We brought in a TV, installed some swings, got a water cooler, painted the entire premises. So these children got a safe home to live in and along with that got food and introduced education. We started with around 30 children, and now we have 70 children out of which close to 60 go to school. In this way, with proper management, we helped this child find a life away from the world of drug that their previous surroundings were immersed in.
There are roughly 3.7 million NGOs worldwide with an estimated 2 million of them in India. Despite having so many organizations to help the underprivileged, why do you think the state of India is still so pitiful?
The primary reason is that not all NGOs are entirely functional. Many times we see corporates making their own foundations to cater to their CSR needs and sometimes using it as a farce. Many times people just register a society or trust to evade taxes. On the other hand there are really sincere NGOs which have helped transform the lives of the needy. So I wouldn’t say that NGOs don’t work, but it definitely is a slow journey, and that is how it should be, to ensure the best possible outcome.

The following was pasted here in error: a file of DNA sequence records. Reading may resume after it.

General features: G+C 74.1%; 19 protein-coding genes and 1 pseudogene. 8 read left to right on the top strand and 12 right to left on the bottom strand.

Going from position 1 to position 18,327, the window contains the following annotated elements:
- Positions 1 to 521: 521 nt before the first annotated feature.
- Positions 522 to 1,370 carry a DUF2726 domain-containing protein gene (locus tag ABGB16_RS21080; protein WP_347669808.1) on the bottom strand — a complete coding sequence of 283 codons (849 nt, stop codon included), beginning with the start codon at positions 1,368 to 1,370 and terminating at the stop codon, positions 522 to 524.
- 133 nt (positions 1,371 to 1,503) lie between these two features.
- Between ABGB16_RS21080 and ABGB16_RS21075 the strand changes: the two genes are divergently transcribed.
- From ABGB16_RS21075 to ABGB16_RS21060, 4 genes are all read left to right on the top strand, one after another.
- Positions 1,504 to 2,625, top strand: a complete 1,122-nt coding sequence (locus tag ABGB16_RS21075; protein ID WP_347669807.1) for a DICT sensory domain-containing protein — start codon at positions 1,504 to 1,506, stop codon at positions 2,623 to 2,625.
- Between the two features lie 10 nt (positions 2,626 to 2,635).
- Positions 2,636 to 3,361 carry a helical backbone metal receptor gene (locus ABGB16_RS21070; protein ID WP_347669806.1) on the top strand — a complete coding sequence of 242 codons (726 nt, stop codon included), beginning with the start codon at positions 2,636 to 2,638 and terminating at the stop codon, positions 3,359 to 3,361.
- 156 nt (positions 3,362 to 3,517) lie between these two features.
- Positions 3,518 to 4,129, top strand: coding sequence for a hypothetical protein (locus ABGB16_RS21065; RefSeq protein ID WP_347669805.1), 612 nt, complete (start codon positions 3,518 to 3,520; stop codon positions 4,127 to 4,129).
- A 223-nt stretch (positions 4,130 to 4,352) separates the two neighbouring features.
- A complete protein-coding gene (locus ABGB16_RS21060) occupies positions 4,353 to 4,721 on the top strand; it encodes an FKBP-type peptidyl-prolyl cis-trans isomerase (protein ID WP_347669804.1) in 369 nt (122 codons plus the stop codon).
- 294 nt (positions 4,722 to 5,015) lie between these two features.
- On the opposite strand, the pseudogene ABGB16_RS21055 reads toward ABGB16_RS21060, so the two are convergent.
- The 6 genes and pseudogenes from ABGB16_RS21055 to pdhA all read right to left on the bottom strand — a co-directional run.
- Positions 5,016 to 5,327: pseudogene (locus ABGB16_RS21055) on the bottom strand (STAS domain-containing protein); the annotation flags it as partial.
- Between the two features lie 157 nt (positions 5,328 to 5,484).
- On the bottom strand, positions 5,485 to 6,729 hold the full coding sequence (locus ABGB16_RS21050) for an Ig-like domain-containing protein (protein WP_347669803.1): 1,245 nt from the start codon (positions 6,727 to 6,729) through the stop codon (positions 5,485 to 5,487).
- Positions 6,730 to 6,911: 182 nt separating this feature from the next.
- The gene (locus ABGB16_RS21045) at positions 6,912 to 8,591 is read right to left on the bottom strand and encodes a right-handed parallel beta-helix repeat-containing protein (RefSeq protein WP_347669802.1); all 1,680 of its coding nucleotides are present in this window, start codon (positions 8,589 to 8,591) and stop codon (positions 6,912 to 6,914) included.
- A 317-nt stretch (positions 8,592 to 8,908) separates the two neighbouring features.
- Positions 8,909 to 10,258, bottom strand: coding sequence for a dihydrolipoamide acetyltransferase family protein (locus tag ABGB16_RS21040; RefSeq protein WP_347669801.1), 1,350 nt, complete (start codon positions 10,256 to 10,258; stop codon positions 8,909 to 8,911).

In conclusion, what are your future plans for Wishes and Blessings?
Yes, like any other organizations, we do have huge aspirations to touch more lives. When we started out, I did everything almost single-handedly, today we have over 10 full-time people, 10 staff members and scores and scores of volunteers, so yes we are growing in numbers. Work-wise, we want to continue our association in all these various fields. But our agenda nowadays is to work in the field of geriatrics. We just launched Mann Ka Tilak, and we aim to start a chain of old age homes across India because I sincerely believe that they do deserve a life of dignity and respect.